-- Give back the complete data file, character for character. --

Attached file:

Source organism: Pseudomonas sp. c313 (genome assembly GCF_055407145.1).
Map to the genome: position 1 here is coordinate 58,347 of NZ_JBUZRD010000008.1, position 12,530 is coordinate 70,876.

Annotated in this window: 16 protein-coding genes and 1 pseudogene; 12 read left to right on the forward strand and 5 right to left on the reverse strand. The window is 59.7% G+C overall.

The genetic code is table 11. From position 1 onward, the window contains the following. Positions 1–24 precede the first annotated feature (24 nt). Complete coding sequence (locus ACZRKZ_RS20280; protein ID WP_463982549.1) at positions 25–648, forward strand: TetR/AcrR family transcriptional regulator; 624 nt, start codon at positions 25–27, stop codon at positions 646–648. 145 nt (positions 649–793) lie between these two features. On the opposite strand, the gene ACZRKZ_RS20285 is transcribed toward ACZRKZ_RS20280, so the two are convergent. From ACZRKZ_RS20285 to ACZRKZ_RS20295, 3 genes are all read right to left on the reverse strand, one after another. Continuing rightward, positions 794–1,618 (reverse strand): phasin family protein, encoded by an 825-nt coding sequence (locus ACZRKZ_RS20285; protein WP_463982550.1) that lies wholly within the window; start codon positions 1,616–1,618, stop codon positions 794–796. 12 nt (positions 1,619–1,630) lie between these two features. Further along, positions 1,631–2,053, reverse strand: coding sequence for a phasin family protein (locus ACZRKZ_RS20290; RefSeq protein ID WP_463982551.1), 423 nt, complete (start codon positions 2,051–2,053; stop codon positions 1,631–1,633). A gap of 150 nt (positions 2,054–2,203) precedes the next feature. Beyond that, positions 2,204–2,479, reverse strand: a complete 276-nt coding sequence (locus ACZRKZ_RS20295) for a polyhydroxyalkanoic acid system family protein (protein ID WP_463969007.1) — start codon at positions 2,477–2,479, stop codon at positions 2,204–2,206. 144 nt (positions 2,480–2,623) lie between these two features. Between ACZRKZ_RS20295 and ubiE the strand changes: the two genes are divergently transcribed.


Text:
Source organism: Pseudomonas sp. c313 (genome assembly GCF_055407145.1).
Map to the genome: position 1 here is coordinate 58,347 of NZ_JBUZRD010000008.1, position 12,530 is coordinate 70,876.

Annotated in this window: 16 protein-coding genes and 1 pseudogene; 12 read left to right on the forward strand and 5 right to left on the reverse strand. The window is 59.7% G+C overall.

The genetic code is table 11. From position 1 onward, the window contains the following. Positions 1–24 precede the first annotated feature (24 nt). Complete coding sequence (locus ACZRKZ_RS20280; protein ID WP_463982549.1) at positions 25–648, forward strand: TetR/AcrR family transcriptional regulator; 624 nt, start codon at positions 25–27, stop codon at positions 646–648. 145 nt (positions 649–793) lie between these two features. On the opposite strand, the gene ACZRKZ_RS20285 is transcribed toward ACZRKZ_RS20280, so the two are convergent. From ACZRKZ_RS20285 to ACZRKZ_RS20295, 3 genes are all read right to left on the reverse strand, one after another. Continuing rightward, positions 794–1,618 (reverse strand): phasin family protein, encoded by an 825-nt coding sequence (locus ACZRKZ_RS20285; protein WP_463982550.1) that lies wholly within the window; start codon positions 1,616–1,618, stop codon positions 794–796. 12 nt (positions 1,619–1,630) lie between these two features. Further along, positions 1,631–2,053, reverse strand: coding sequence for a phasin family protein (locus ACZRKZ_RS20290; RefSeq protein ID WP_463982551.1), 423 nt, complete (start codon positions 2,051–2,053; stop codon positions 1,631–1,633). A gap of 150 nt (positions 2,054–2,203) precedes the next feature. Beyond that, positions 2,204–2,479, reverse strand: a complete 276-nt coding sequence (locus ACZRKZ_RS20295) for a polyhydroxyalkanoic acid system family protein (protein ID WP_463969007.1) — start codon at positions 2,477–2,479, stop codon at positions 2,204–2,206. 144 nt (positions 2,480–2,623) lie between these two features. Between ACZRKZ_RS20295 and ubiE the strand changes: the two genes are divergently transcribed.